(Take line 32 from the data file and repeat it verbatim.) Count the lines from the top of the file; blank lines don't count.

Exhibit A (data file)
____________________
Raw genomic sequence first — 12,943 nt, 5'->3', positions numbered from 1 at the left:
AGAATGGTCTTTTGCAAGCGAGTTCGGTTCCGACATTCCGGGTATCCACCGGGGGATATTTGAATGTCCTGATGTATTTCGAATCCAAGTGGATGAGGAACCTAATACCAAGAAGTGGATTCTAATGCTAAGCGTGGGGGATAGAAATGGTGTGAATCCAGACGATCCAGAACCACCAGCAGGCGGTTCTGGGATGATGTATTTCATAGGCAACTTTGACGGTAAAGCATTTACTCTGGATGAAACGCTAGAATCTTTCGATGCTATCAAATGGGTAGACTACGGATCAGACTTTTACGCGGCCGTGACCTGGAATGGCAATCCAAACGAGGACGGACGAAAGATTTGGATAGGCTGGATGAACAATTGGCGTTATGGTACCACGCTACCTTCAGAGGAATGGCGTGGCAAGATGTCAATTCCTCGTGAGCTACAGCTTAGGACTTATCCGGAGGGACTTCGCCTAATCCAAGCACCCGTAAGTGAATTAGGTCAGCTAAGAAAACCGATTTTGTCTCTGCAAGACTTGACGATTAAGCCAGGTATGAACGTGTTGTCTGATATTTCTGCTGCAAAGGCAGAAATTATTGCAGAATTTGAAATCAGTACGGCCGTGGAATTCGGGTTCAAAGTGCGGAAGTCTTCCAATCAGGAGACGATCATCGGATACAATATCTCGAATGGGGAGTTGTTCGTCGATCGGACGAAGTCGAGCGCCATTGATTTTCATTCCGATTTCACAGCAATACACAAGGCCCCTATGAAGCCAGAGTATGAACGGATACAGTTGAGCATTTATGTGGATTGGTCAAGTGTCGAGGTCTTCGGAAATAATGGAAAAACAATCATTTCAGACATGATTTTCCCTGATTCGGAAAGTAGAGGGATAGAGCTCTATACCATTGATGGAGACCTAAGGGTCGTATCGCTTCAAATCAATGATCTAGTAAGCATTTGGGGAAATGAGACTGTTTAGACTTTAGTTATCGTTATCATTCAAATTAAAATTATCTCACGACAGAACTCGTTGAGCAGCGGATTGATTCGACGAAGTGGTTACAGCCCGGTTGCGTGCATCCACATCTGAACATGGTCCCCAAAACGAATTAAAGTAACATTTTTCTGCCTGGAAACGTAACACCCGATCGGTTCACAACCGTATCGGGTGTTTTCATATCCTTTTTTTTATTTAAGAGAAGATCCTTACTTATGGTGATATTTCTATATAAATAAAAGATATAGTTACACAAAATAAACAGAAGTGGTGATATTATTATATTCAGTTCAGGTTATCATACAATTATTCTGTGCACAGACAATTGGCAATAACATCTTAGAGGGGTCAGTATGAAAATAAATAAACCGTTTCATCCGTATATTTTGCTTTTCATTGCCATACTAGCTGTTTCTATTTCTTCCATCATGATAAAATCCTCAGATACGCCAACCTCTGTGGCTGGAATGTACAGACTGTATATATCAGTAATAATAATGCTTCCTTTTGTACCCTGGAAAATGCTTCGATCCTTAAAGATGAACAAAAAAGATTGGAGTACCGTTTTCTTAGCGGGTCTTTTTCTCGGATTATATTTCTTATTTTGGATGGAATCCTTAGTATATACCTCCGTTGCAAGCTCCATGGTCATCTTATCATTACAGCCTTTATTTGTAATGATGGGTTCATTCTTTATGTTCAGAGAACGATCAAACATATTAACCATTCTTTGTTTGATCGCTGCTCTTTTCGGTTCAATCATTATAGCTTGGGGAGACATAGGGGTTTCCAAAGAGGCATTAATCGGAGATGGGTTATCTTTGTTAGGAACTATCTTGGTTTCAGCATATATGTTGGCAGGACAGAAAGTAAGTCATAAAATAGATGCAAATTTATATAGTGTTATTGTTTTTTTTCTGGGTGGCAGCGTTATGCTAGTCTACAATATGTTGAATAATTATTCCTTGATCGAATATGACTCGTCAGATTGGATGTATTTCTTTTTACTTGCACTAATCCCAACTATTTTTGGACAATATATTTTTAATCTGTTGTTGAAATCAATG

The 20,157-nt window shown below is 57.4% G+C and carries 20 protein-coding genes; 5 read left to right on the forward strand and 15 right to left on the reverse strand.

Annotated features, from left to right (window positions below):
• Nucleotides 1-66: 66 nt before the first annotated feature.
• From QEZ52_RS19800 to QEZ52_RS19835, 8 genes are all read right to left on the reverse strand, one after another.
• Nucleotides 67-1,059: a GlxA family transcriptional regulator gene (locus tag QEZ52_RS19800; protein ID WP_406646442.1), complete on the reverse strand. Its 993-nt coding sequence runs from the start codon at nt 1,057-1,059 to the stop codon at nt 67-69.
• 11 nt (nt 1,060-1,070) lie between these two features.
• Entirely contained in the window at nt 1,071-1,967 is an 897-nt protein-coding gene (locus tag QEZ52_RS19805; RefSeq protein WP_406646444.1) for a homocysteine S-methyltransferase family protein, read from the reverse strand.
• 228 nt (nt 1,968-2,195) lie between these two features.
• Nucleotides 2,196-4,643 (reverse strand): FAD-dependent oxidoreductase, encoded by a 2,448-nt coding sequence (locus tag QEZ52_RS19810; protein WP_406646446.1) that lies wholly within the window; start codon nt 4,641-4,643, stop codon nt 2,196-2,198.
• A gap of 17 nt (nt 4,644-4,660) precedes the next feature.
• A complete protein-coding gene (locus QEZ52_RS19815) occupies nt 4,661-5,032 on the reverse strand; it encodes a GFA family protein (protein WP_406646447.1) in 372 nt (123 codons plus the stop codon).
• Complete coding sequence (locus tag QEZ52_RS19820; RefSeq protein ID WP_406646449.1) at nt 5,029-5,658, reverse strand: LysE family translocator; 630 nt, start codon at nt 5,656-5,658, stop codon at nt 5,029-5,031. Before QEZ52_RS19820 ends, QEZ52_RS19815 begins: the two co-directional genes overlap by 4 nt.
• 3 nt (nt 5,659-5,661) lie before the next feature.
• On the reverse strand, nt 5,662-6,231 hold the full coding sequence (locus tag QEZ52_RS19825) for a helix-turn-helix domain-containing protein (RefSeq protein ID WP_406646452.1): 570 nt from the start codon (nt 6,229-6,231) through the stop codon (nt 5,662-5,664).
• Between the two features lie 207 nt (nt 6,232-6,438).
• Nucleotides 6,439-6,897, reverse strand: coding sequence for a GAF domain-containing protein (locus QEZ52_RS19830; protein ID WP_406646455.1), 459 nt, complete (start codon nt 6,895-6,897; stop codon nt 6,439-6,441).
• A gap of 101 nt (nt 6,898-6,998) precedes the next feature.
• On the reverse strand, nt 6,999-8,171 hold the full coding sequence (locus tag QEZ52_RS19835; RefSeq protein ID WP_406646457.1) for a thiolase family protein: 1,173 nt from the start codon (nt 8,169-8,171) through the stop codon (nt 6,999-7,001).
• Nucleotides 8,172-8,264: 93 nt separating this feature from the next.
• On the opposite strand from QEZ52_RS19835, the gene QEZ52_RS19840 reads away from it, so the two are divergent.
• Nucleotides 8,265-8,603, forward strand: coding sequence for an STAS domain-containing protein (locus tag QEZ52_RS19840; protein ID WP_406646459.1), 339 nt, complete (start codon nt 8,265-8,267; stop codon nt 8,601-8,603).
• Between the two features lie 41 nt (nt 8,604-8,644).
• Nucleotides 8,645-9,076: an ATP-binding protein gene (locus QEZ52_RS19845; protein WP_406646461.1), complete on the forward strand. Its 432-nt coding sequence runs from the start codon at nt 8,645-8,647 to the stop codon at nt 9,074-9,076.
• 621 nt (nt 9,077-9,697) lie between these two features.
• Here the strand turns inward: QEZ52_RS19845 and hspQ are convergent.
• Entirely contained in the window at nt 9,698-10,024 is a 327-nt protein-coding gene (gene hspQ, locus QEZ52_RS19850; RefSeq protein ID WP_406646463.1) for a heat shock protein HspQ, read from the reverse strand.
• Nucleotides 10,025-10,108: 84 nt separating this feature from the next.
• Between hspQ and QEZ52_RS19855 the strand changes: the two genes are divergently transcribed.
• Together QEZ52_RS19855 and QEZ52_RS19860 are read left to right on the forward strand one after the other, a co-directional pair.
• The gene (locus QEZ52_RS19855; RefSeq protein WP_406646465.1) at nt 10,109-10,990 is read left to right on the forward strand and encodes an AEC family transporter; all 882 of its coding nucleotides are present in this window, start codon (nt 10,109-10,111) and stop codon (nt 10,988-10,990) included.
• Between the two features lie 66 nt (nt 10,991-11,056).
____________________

• The gene (locus QEZ52_RS19855; RefSeq protein WP_406646465.1) at nt 10,109-10,990 is read left to right on the forward strand and encodes an AEC family transporter; all 882 of its coding nucleotides are present in this window, start codon (nt 10,109-10,111) and stop codon (nt 10,988-10,990) included.